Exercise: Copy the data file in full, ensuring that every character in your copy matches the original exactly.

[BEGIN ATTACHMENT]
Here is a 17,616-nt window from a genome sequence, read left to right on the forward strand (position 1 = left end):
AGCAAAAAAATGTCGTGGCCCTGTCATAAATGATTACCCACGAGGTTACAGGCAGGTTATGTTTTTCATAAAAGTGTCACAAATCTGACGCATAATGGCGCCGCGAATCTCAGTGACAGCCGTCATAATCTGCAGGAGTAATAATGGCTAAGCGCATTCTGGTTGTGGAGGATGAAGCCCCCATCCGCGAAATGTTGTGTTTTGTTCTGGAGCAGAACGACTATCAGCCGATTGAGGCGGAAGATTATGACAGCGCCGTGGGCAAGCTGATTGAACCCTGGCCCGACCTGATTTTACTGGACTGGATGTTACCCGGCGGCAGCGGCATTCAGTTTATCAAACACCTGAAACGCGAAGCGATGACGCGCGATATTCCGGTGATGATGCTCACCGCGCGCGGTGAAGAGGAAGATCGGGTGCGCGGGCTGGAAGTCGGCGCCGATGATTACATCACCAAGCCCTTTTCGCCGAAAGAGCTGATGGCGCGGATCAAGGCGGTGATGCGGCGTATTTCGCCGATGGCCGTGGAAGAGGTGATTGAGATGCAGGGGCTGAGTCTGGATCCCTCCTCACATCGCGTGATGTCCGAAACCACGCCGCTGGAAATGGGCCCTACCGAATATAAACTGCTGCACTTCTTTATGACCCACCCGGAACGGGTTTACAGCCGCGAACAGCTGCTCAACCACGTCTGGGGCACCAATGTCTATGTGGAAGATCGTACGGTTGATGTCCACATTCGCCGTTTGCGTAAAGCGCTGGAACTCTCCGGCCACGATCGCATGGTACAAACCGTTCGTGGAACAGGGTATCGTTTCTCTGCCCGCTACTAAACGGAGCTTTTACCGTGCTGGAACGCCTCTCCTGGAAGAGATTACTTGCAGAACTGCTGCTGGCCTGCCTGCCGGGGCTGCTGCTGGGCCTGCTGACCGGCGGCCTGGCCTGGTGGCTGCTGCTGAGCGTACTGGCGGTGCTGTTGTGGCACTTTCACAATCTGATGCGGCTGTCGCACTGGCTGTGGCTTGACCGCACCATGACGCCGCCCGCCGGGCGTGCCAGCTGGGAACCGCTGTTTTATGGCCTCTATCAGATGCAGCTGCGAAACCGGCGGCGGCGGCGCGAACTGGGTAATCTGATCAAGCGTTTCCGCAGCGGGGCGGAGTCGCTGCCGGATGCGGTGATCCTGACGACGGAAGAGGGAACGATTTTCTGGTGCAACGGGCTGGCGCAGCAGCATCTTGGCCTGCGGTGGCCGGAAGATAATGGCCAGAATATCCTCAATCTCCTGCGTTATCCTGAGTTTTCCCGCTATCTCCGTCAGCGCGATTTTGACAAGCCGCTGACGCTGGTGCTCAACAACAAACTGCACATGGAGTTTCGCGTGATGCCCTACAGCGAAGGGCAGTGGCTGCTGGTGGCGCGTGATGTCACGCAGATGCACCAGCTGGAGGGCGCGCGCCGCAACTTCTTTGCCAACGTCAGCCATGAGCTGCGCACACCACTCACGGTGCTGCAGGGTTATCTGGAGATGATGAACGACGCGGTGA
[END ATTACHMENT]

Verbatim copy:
Here is a 17,616-nt window from a genome sequence, read left to right on the forward strand (position 1 = left end):
AGCAAAAAAATGTCGTGGCCCTGTCATAAATGATTACCCACGAGGTTACAGGCAGGTTATGTTTTTCATAAAAGTGTCACAAATCTGACGCATAATGGCGCCGCGAATCTCAGTGACAGCCGTCATAATCTGCAGGAGTAATAATGGCTAAGCGCATTCTGGTTGTGGAGGATGAAGCCCCCATCCGCGAAATGTTGTGTTTTGTTCTGGAGCAGAACGACTATCAGCCGATTGAGGCGGAAGATTATGACAGCGCCGTGGGCAAGCTGATTGAACCCTGGCCCGACCTGATTTTACTGGACTGGATGTTACCCGGCGGCAGCGGCATTCAGTTTATCAAACACCTGAAACGCGAAGCGATGACGCGCGATATTCCGGTGATGATGCTCACCGCGCGCGGTGAAGAGGAAGATCGGGTGCGCGGGCTGGAAGTCGGCGCCGATGATTACATCACCAAGCCCTTTTCGCCGAAAGAGCTGATGGCGCGGATCAAGGCGGTGATGCGGCGTATTTCGCCGATGGCCGTGGAAGAGGTGATTGAGATGCAGGGGCTGAGTCTGGATCCCTCCTCACATCGCGTGATGTCCGAAACCACGCCGCTGGAAATGGGCCCTACCGAATATAAACTGCTGCACTTCTTTATGACCCACCCGGAACGGGTTTACAGCCGCGAACAGCTGCTCAACCACGTCTGGGGCACCAATGTCTATGTGGAAGATCGTACGGTTGATGTCCACATTCGCCGTTTGCGTAAAGCGCTGGAACTCTCCGGCCACGATCGCATGGTACAAACCGTTCGTGGAACAGGGTATCGTTTCTCTGCCCGCTACTAAACGGAGCTTTTACCGTGCTGGAACGCCTCTCCTGGAAGAGATTACTTGCAGAACTGCTGCTGGCCTGCCTGCCGGGGCTGCTGCTGGGCCTGCTGACCGGCGGCCTGGCCTGGTGGCTGCTGCTGAGCGTACTGGCGGTGCTGTTGTGGCACTTTCACAATCTGATGCGGCTGTCGCACTGGCTGTGGCTTGACCGCACCATGACGCCGCCCGCCGGGCGTGCCAGCTGGGAACCGCTGTTTTATGGCCTCTATCAGATGCAGCTGCGAAACCGGCGGCGGCGGCGCGAACTGGGTAATCTGATCAAGCGTTTCCGCAGCGGGGCGGAGTCGCTGCCGGATGCGGTGATCCTGACGACGGAAGAGGGAACGATTTTCTGGTGCAACGGGCTGGCGCAGCAGCATCTTGGCCTGCGGTGGCCGGAAGATAATGGCCAGAATATCCTCAATCTCCTGCGTTATCCTGAGTTTTCCCGCTATCTCCGTCAGCGCGATTTTGACAAGCCGCTGACGCTGGTGCTCAACAACAAACTGCACATGGAGTTTCGCGTGATGCCCTACAGCGAAGGGCAGTGGCTGCTGGTGGCGCGTGATGTCACGCAGATGCACCAGCTGGAGGGCGCGCGCCGCAACTTCTTTGCCAACGTCAGCCATGAGCTGCGCACACCACTCACGGTGCTGCAGGGTTATCTGGAGATGATGAACGACGCGGTGA